December 2013
Volume 13, Issue 15
OSA Fall Vision Meeting Abstract  |   October 2013
Intrinsically-photosensitive ganglion cells in the primate retina: Anatomy, physiology and behavioral roles
Author Notes
  • Footnotes
     Moderator: Joel Pokorny, University of Chicago
  • Footnotes
     It is now well-established that mammalian ganglion cells can exhibit intrinsic photosensitivity mediated by the photopigment melanopsin. How these cells contribute to visual function, and how they combine melanopsin signals with those from other types of photoreceptor, are topics of much current investigation. This symposium will feature talks that consider the role of melanopsin for conscious visual perception, how melanopsin contributes to the pupillary reflex, and the functional properties of intrinsically photosensitive ganglion cells.
Journal of Vision October 2013, Vol.13, T5. doi:
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      Paul Gamlin; Intrinsically-photosensitive ganglion cells in the primate retina: Anatomy, physiology and behavioral roles. Journal of Vision 2013;13(15):T5.

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      © ARVO (1962-2015); The Authors (2016-present)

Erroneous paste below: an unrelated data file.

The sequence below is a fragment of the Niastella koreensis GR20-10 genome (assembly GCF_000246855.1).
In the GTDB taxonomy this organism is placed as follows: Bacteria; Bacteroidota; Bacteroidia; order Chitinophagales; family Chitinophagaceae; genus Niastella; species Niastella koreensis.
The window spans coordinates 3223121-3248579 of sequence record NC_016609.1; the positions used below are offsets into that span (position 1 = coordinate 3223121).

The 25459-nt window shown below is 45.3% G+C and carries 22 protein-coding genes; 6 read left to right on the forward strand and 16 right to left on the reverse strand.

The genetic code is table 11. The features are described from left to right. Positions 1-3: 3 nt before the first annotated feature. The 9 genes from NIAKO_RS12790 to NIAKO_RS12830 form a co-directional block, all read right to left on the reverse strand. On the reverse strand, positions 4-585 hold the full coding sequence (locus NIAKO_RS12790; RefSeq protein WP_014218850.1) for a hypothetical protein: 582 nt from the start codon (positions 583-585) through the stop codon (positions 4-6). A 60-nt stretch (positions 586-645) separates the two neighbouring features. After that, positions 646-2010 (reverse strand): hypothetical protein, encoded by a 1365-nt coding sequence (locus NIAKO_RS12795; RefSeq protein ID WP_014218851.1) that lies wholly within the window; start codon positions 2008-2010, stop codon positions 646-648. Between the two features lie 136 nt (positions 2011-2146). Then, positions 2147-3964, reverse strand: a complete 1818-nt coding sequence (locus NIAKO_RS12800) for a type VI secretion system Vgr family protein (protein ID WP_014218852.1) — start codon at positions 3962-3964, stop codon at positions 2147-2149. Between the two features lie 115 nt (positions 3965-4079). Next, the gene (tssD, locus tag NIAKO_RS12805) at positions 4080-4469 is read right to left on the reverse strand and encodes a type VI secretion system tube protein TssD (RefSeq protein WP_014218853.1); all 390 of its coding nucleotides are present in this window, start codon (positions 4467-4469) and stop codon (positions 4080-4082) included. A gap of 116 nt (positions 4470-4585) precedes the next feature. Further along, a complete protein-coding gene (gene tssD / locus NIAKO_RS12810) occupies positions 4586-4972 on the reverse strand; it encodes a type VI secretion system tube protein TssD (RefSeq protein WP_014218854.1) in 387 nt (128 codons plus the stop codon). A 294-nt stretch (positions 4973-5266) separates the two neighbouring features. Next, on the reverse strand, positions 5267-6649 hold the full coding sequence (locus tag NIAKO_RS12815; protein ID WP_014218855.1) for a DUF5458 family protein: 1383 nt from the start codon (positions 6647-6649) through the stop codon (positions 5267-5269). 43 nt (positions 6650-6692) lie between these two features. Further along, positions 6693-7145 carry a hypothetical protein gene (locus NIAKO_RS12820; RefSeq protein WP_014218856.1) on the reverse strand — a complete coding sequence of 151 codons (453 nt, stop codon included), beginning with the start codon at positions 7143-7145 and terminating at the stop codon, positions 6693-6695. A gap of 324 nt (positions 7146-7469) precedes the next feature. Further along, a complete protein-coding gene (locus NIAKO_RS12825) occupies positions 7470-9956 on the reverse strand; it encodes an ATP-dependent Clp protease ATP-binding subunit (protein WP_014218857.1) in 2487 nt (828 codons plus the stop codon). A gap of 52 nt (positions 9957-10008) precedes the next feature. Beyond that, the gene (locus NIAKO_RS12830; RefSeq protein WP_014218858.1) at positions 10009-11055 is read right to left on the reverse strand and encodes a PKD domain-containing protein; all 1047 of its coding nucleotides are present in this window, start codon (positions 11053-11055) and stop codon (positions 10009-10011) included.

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Primate vision starts with the activation of rod photoreceptors in dim light and short (S)-, medium (M)-, and long (L)- wavelength sensitive cone photoreceptors in daylight. A parallel, non-rod, non-cone photoreceptive pathway, arising from a unique population of melanopsin-expressing, intrinsically-photosensitive retinal ganglion cells (ipRGCs), has been demonstrated in mammals including primates. Our understanding of the anatomy, physiology, and behavioral roles of primate ipRGCs has improved substantially over the past decade. In primates, this anatomically distinct population of ipRGCs is strongly activated by rods and cones, and the intrinsic light response combines with rod and (L + M) cone-derived responses to signal irradiance over the full dynamic range of primate vision. Each of these component ipRGC light responses has distinct spectral and temporal attributes that can be characterized both in vitro and in vivo. Further, in primates including humans, we have demonstrated that these cells play an important role both in light-evoked pupillary responses as well as in the sustained pupil constriction that occurs after bright light cessation – the post-illumination pupil response. The post-illumination pupil response is driven by the intrinsic photoresponse of ipRGCs, and can be used to evaluate ipRGC activity in normal and diseased retinas.


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